An extension RIMAX that is based on an extended Kalman Filter was suggested in [38]. The Kalman Filter utilizes a state-space approach on top of RIMAX and tracks parameters over successive measurement locations. The introduction of the state-space approach made it possible to derive parameters faster than conventional high-resolution algorithms (including RIMAX) since the parameter estimates at one terminal location were used as the initial values for estimates at adjacent terminal locations. This approach extracts long MPCs sustained over a sufficiently large area of terminal locations and attributes other parts of the channel response to the diffuse component.

A high-resolution algorithm of this family for ultrawideband signals was presented in [39], and a path tracking mechanism was introduced in [40], that says that "significant paths constantly exist in many (terminal) positions" and attempts to estimate only such MPCs.

The method used in the current work is based on a non-parametric search for energetic sections in the two-dimensional (spatial-temporal) channel response matrix. No assumptions are made on the channel model, and only two threshold parameters are used.

Santos, Karedal et al. [41, 42] recently presented a frequency-based algorithm that searches over reflector positions and uses successive cancellation it is different from CLEAN and SAGE in two significant points: (1) each MPC may be received at delays that can vary nonlinearly over a linearly spaced receiver array and (2) each MPC may be received over part of the receiver array.

Our method is similar to that of Santos et al. in that it allows MPCs that impinge over parts of the receiver array. The significant new feature is the millimetric resolution that enables a detailed study of the spatial structure of individual MPCs. The work offered by Santos et al. investigated outdoor responses measured with a spatial resolution of 4.8 cm and concentrated on clustered MPCs from distinct reflectors.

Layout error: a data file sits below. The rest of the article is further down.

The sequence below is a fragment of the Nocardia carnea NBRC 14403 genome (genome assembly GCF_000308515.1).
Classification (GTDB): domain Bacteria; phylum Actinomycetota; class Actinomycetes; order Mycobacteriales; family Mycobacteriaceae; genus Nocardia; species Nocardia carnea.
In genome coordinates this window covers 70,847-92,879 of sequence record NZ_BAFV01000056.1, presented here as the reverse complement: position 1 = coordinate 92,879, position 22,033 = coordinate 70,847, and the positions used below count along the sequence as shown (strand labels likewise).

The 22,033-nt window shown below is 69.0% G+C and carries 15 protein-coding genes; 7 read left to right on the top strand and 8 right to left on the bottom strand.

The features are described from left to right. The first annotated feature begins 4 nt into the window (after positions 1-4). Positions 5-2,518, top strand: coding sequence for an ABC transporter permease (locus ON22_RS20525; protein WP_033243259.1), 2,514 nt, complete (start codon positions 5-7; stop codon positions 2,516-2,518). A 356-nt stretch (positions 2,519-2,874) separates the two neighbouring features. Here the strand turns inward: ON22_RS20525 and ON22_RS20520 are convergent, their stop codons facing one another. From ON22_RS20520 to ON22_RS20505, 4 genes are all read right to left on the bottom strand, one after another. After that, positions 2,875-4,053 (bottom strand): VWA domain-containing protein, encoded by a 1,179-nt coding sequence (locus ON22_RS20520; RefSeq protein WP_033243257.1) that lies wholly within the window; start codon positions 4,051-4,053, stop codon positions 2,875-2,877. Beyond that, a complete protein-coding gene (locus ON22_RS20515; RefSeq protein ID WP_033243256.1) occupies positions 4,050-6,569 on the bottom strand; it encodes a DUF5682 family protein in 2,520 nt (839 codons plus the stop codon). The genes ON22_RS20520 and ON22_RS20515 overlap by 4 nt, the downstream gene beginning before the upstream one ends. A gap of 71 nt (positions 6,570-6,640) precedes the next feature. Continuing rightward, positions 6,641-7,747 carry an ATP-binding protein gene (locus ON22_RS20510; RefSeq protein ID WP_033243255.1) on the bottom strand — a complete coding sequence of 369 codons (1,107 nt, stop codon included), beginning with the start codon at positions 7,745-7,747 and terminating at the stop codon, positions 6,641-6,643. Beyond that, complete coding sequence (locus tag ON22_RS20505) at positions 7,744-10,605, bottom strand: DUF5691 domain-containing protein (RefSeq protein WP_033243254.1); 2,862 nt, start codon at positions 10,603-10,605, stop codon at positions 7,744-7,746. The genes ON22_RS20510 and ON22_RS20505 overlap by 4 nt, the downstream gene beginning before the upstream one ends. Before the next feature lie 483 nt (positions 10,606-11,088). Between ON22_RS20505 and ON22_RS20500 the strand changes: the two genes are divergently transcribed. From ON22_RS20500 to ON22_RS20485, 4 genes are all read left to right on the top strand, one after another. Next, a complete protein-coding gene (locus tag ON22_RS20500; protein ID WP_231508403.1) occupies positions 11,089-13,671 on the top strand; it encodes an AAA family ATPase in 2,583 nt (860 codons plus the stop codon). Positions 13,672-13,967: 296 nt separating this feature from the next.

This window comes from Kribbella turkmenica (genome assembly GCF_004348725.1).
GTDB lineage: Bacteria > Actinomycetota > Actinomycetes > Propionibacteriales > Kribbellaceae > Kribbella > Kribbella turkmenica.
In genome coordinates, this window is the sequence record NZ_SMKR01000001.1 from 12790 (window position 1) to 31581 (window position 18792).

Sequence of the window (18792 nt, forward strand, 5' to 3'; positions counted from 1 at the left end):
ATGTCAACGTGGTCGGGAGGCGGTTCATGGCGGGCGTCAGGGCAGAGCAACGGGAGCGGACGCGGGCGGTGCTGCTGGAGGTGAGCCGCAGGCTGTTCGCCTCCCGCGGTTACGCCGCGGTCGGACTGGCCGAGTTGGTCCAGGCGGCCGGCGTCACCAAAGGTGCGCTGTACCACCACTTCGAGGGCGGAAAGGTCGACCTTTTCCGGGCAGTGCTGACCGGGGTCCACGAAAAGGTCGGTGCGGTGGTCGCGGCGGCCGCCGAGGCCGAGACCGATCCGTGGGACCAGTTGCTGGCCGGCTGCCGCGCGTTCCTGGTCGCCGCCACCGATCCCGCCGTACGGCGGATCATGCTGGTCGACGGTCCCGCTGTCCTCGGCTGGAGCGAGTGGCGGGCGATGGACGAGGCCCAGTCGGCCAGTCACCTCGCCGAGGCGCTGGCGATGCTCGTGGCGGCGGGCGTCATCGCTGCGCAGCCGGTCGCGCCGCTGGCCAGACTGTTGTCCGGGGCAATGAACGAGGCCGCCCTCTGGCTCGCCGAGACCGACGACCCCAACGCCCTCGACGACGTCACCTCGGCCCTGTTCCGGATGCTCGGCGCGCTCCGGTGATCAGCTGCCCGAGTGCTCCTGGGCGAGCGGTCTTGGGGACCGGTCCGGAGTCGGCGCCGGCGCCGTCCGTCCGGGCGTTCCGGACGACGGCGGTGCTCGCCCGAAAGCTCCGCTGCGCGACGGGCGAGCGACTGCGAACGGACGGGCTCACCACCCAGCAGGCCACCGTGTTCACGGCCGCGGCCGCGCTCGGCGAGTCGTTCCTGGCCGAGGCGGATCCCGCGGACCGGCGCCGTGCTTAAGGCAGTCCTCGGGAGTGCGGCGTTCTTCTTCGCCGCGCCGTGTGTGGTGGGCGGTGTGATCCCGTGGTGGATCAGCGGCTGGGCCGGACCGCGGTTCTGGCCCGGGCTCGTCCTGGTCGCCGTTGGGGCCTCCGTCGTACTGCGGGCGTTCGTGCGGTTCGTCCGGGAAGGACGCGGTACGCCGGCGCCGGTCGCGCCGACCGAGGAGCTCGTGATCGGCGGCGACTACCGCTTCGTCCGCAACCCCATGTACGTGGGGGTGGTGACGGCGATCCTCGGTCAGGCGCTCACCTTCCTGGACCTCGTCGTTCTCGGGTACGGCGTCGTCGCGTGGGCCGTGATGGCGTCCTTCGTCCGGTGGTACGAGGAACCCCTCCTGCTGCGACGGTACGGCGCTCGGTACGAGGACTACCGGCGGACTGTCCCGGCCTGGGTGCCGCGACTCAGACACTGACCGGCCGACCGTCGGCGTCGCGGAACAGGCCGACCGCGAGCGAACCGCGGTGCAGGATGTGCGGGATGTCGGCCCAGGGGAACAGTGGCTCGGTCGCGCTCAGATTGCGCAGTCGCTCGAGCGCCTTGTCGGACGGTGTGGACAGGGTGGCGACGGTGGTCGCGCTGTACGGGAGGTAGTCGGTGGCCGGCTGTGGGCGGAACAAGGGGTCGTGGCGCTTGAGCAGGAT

### 3.2. A Simple Multipath Extraction Algorithm

Input

The algorithm receives a matrix of measured impulse responses, where each row includes a single impulse response. It also receives two vectors: a vector of receiver positions with uniformly spaces positions and a vector of delays with uniformly spaced delays. In our data the spatial resolution varies between 2 mm and 10 mm for different measurements, and the temporal resolution equals 28 psec.

In the following description we refer to the position in matrices as the position, in order to maintain the physical significance of the indices.

Two control parameters are given: a minimal spatial extent of set to 4 cm and an amplitude threshold Thr set at 0.1 (−20 dB).

Initialization

Set to zero all points in with an absolute value below a threshold set at . Set to zero a matrix with dimensions that will be used to indicate which pixels were processed.

MPC Extraction

For each location for each delay and if , that is, the pixel in the matrix was already checked, continue to the next pixel (next step of the loop). If , continue to the next pixel.

Set to indicate that the current pixel was checked. Collect an environment of pixels around where is nonzero and has the same sign as . Pixels are collected iteratively by searching over adjacent neighbors (in position or delay) for pixels already collected. For every pixel checked, set to zero the corresponding cell in the matrix .

After having collected a set of pixels around , approximate it by a parallelogram (over delay and receiver positions) and calculate its effective amplitude. If the resulting parallelogram extends at least over receiver locations, save it as an estimated MPC. Otherwise reject it.

Output

A list of parallelograms over receiver position and delay, each with a signed amplitude.